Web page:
TV crew link with locals for doco
FRENCH fascination continues to encircle our region with a television crew spending time touring our humble surrounds.
The Granite Belt's soldier-settler history is a point of interest for the French, as is the naming of our villages in honour of our connection to World War
Presenter Dominique Patinec and cameraman Jean-Paul Delance spent three days being shown the region.
The pair will compile footage from their visit to the Granite Belt, as well as Childers, Bargara and Canberra, for a documentary to be shown on television channel France 3.
The program will coincide with Anzac Day commemorations.
Heather Dux from the Amiens History Association said: "The French people have always been very respectful and thankful of what the Australian soldiers did during World War 1.
"They've always celebrated the anniversaries and looked after the graves of our soldiers.
"It was a very, very successful visit,” she
While here, the crew spoke with Kate Finlay at St Denys Church, were shown around by Roger and Colleen Willis and even found time to visit Ballandean Estate and Tomasel's orchard.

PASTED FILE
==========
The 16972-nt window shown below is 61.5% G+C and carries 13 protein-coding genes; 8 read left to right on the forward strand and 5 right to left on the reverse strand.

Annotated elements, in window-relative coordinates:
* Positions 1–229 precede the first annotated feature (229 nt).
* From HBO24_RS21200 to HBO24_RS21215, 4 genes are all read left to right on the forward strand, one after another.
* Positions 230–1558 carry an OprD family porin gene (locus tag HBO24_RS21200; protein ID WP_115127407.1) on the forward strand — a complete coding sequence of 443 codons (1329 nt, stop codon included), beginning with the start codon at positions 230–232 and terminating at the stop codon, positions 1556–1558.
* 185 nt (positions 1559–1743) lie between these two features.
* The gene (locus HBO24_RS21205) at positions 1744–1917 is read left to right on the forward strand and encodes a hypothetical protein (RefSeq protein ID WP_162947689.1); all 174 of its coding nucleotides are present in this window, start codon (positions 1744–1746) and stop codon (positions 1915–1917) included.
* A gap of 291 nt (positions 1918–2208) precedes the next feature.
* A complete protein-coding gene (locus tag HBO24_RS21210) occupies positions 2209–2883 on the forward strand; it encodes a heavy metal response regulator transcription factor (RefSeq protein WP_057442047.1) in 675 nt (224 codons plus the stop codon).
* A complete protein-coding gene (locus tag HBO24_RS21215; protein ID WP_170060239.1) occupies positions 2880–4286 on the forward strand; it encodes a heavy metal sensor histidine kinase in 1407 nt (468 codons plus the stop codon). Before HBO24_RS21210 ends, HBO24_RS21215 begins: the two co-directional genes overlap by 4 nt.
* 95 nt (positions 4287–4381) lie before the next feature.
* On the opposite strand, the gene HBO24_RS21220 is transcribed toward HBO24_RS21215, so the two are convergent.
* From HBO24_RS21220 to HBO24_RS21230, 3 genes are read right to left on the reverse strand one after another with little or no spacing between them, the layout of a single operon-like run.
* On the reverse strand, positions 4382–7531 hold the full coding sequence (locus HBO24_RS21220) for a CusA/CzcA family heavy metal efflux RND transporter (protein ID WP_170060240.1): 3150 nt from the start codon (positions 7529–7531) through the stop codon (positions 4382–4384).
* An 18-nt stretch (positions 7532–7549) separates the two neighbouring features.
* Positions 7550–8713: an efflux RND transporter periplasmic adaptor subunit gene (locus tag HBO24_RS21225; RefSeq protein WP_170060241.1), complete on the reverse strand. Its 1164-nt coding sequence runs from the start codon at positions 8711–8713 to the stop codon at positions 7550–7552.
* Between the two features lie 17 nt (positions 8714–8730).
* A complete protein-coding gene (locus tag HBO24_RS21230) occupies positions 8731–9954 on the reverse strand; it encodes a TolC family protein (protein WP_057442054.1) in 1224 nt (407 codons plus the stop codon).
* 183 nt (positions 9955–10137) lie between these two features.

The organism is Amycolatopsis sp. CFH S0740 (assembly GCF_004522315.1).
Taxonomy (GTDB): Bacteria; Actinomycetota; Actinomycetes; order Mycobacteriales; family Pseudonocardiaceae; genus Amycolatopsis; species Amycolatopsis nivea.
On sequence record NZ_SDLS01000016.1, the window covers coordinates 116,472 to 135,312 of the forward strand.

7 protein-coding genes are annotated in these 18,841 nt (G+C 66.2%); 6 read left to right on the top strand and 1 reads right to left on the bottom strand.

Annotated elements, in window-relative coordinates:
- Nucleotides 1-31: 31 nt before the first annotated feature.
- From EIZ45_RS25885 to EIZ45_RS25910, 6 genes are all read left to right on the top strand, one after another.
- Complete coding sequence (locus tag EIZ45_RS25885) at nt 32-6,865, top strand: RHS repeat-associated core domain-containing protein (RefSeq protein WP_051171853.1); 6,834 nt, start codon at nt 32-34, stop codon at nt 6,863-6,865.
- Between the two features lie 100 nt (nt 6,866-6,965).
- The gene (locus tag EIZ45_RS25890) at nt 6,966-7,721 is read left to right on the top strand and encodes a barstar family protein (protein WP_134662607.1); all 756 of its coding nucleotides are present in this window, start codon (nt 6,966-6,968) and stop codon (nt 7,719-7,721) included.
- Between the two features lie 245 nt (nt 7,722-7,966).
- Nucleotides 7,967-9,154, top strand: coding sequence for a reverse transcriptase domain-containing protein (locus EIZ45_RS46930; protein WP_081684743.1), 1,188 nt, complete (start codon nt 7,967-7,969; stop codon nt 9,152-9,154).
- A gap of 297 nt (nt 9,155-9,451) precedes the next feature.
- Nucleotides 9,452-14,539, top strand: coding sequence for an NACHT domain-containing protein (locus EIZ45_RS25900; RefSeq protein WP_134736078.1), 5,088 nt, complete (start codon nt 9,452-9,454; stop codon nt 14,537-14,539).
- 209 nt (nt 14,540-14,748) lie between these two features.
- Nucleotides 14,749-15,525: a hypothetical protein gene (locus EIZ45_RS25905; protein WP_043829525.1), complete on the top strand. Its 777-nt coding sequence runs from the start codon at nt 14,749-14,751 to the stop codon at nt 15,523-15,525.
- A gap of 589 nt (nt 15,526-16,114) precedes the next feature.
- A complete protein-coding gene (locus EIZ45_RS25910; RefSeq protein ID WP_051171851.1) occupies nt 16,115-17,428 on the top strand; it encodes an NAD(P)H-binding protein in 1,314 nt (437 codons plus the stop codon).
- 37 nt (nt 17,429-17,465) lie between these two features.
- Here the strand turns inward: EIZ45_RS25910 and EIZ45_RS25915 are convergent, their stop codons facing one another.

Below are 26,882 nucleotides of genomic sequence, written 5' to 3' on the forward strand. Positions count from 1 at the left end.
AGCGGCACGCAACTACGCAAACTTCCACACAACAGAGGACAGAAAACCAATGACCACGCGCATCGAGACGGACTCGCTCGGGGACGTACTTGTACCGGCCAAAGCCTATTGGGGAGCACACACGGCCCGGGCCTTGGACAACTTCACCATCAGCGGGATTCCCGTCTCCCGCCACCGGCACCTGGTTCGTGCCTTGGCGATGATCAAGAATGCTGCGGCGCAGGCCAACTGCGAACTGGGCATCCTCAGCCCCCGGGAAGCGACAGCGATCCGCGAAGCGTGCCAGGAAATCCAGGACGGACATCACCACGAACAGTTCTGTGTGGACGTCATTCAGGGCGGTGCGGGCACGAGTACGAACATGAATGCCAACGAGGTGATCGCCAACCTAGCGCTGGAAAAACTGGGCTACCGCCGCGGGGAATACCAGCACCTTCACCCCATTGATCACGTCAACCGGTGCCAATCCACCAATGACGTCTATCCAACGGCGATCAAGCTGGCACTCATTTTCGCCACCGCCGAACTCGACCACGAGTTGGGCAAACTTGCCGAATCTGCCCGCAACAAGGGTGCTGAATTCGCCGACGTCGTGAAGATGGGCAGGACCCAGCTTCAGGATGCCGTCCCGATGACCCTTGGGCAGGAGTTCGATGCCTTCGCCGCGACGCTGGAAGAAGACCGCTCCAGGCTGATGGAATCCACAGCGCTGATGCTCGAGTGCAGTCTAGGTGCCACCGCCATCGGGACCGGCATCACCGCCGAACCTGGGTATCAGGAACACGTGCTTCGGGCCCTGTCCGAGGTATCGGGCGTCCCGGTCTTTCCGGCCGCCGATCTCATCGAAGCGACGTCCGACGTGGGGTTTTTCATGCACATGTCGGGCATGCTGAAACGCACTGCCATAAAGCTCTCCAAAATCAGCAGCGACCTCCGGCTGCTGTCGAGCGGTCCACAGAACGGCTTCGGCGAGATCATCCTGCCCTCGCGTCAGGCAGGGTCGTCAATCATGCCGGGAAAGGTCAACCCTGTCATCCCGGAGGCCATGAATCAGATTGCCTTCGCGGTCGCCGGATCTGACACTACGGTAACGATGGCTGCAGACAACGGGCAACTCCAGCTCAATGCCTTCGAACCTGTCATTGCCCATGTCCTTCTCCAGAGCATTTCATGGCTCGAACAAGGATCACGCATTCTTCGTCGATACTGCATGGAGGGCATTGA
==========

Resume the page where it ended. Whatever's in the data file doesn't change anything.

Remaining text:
It's the second visit this year from French journalists.
In January, Willy Billiard, from publication Courrier Picard, spent a day driving around Amiens, Pozieres, Passchendaele and surrounds to document our many homages to WW1 history.
Mr Billiard will also recount his time in our area in a big Anzac Day publication for his newspaper.
To return the favour, a large local contingent will be heading overseas shortly on their own little French expedition.
"So because this is the 100th anniversary (of WW1), 32 members of our Amiens History Association are travelling over to France soon,” Ms Dux said.
"They're having official meetings with the mayor of Amiens and they're taking, I suppose, greetings from the mayor of Southern Downs.
"They will also visit all the little villages that are named on our spur line in France.”
As well as the overseas jaunt, the association has been working tirelessly behind the scenes on a variety of projects.
"It's been wonderful.
"It is remarkable just how much the volunteers have been able to do,” Ms Dux said.
"We were planning on opening the Amiens Legacy Centre in 18 months' time and they're now opening it in November.
"They're hoping to have a re-enactment of the signing of the Armistice in our railway carriage in November too.
"The more information we can get out the better. Because there's a lot of people who don't know anything about the history so it's got to be preserved.”